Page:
Following is a press release from Global Witness:
Shell‘s role in a billion dollar corruption scandal in Nigeria poses significant hidden risks for investors, Global Witness said at the company’s 2015 AGM. The warning comes as the oil major is lobbying the UK and US authorities to undermine the implementation of new transparency laws which would consign such secretive deals to history.
The corruption at the heart of the deal deprived the Nigerian state of over U.S. $1.1 billion, triggered investigations by authorities in three countries, and could potentially lead to Shell and its Italian partner Eni losing access to the oil block.
The timing of the report’s publication – a call for increased transparency across the oil and gas industry – could not be better. At this moment, the oil industry is putting heavy pressure on the United States S.E.C. to weaken the parts of the 2010 Dodd-Frank financial reform that require S.E.C. listed corporations to disclose their payments to foreign governments.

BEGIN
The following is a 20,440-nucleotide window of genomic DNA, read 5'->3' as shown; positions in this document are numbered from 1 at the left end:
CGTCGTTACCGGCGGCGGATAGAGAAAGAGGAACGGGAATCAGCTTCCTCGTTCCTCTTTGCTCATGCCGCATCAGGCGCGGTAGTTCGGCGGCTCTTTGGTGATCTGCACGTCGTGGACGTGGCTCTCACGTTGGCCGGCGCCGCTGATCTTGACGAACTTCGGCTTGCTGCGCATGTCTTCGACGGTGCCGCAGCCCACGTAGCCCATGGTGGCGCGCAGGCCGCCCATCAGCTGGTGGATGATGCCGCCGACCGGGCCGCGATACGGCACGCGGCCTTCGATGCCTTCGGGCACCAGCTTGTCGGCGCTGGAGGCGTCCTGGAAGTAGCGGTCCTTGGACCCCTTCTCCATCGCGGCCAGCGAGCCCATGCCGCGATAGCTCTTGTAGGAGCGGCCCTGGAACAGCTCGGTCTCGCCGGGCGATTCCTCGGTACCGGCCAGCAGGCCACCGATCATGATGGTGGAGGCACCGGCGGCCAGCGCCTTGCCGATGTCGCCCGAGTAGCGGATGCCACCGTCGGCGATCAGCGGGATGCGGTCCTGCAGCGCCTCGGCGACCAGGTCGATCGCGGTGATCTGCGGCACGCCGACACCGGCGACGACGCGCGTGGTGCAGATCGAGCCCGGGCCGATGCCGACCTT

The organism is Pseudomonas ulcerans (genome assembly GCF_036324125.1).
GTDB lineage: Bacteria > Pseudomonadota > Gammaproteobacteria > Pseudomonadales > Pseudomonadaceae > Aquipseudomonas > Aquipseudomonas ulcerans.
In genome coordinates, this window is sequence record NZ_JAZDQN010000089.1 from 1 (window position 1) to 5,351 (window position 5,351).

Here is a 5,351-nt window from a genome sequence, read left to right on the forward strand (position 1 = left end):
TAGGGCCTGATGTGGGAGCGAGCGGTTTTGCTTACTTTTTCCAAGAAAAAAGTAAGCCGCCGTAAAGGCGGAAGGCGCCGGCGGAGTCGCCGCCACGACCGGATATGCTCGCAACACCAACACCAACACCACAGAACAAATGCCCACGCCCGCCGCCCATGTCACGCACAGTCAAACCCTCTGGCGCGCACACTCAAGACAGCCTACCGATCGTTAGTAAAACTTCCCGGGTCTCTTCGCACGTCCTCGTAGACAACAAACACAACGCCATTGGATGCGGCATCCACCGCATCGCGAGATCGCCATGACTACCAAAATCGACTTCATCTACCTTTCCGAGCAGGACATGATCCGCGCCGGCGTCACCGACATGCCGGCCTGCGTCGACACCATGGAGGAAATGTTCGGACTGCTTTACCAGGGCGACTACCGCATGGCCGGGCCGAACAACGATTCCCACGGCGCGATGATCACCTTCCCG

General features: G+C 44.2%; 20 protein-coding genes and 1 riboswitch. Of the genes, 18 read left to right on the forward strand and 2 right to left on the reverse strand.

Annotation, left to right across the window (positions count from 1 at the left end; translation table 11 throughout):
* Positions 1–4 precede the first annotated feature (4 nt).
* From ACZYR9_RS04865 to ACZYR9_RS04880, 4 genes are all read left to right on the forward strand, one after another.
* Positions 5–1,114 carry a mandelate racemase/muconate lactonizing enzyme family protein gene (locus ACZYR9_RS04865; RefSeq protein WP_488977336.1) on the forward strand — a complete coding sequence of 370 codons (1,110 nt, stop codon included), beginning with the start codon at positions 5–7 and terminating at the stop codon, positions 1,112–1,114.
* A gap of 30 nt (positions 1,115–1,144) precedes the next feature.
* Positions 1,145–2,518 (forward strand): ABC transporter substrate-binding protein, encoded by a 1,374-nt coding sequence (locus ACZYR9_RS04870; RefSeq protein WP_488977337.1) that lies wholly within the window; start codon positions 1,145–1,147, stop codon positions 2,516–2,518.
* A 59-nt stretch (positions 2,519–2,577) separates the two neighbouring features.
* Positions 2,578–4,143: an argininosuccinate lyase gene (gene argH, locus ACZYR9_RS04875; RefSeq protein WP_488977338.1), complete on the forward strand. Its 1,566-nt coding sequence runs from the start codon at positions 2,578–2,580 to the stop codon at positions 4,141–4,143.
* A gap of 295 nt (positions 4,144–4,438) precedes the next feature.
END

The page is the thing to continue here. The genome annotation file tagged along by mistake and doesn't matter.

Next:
Anti-corruption campaigner, Global Witness, has released the results of a months’ long investigation into the shadowy China Sonangol syndicate. The Economist ran an in-depth feature article on August 12th based, in part, on the Global Witness investigation. China Sonangol, known also as The China International Fund or the “Queensway Syndicate” is a corporate partnership that started trading oil in Angola and now operates in oil markets around the world. The Economist article is a must-read for anyone interested in oil and the so-called “resource curse.” The Global Witness report provides more information, as well as proposals for curtailing this type of illicit trading.